August 4, 2008

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Compulsive shoppers, debtors and the economy
Are you a compulsive shopper or compulsive debtor in the Boston area? If you suffer from either condition would you be willing to tell us how the faltering economy is affecting you? Please e-mail Neil Munshi at if you are interested in being interviewed.
Nuclear power
Were you against nuclear power but now for it? Why?
Please e-mail Beth Daley at if you are interested in being interviewed.
Curious Jobs
What are the quirky, odd, or just plain interesting jobs in Massachusetts? Tell us about someone whose job makes you envious, inspired, or perplexed.
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Pretty good day
Here's how sick I am. July 31 is a very important day on my calendar. On this date, 54 years ago, Joe Adcock of...
Political Intelligence
Obama's donors responding, campaign says
In a video message to donors this evening, Barack Obama's campaign manager said they are responding in an inspiring way to John McCain "taking...
Override Central
Tax hike part of Wellesley High School plan
When Wellesley officials go before the Massachusetts School Building Authority on Friday, they will arrive with some assurance of securing approval to proceed with the...


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Page one

Grim forecast for heating costs

Massachusetts residents who heat their homes with natural gas or oil could end up paying nearly $1 billion more this year than they did in 2007, about a 30 percent increase, according to a University of Massachusetts report set to be released today. (By Erin Ailworth, Boston Globe)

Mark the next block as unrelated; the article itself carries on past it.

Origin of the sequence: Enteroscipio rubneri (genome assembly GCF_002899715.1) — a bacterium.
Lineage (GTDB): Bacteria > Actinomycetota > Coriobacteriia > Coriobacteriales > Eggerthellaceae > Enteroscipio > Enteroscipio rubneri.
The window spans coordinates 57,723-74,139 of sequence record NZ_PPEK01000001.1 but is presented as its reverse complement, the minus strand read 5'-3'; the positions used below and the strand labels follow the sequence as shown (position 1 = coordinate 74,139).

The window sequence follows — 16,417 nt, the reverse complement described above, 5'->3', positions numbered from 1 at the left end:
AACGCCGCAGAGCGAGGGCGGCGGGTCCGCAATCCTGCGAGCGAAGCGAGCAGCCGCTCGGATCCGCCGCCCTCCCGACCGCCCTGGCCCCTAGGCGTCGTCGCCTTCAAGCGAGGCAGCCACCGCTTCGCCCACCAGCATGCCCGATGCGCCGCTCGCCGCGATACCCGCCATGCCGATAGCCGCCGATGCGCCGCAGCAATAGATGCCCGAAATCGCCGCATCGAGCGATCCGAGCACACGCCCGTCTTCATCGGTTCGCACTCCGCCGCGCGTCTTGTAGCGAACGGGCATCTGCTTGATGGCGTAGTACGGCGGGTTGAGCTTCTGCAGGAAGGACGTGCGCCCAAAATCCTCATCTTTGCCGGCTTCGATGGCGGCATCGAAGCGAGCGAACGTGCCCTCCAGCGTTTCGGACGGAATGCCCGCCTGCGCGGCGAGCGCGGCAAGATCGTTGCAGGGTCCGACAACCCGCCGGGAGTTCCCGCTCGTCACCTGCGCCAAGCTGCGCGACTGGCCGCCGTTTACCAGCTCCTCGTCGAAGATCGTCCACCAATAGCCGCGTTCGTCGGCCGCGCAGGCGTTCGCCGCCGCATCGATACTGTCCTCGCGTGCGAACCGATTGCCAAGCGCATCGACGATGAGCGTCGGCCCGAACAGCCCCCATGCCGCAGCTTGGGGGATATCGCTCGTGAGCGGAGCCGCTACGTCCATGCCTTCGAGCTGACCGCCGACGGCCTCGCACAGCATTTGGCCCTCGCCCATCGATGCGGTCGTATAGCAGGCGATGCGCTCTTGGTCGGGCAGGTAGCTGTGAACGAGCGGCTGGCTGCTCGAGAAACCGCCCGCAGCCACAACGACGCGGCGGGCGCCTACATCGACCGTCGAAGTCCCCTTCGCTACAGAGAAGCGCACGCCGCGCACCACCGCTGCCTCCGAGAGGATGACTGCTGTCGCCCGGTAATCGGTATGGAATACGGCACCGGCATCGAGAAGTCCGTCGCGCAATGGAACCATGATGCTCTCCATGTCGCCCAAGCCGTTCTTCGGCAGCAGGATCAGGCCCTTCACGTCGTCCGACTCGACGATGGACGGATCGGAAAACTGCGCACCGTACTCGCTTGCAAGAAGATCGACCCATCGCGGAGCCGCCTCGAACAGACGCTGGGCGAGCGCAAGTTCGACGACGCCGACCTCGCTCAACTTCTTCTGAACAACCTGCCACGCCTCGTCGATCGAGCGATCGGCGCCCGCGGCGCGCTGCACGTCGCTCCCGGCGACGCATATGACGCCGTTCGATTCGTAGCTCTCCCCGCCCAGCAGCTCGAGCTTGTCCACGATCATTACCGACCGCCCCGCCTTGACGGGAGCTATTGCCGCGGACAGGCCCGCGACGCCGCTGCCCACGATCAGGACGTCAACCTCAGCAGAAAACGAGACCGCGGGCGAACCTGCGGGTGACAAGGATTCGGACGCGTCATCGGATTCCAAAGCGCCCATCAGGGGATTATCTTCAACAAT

Rockefeller was seeking new life in Baltimore

More than a month before Clark Rockefeller allegedly absconded to Baltimore with his 7-year-old daughter, he told the seller of a stately Baltimore carriage house that he wanted to purchase the property to make a home there with his little girl. (By Maria Cramer and Eric Moskowitz, Boston Globe)

Summer getaways pose some political risk

Vacations have provided some of the most enduring images of American presidents and presidential candidates, but a vacation is also a prime setting for a political fiasco, a kaleidoscope of dorky outfits, unplanned digressions, and luxurious backdrops that can look (always in hindsight) awfully inappropriate during times of economic hardship. (By Lisa Wangsness, Boston Globe)

Solzhenitsyn, chronicler of the gulag, dies

Alexander Solzhenitsyn, the Russian novelist whose unyielding opposition to Soviet dictatorship made him one of the heroic figures of the 20th century, died late yesterday outside his home in Moscow. The cause of death was heart failure, his son, Stepan , told the Associated Press. He was 89. (By Mark Feeney, Boston Globe)

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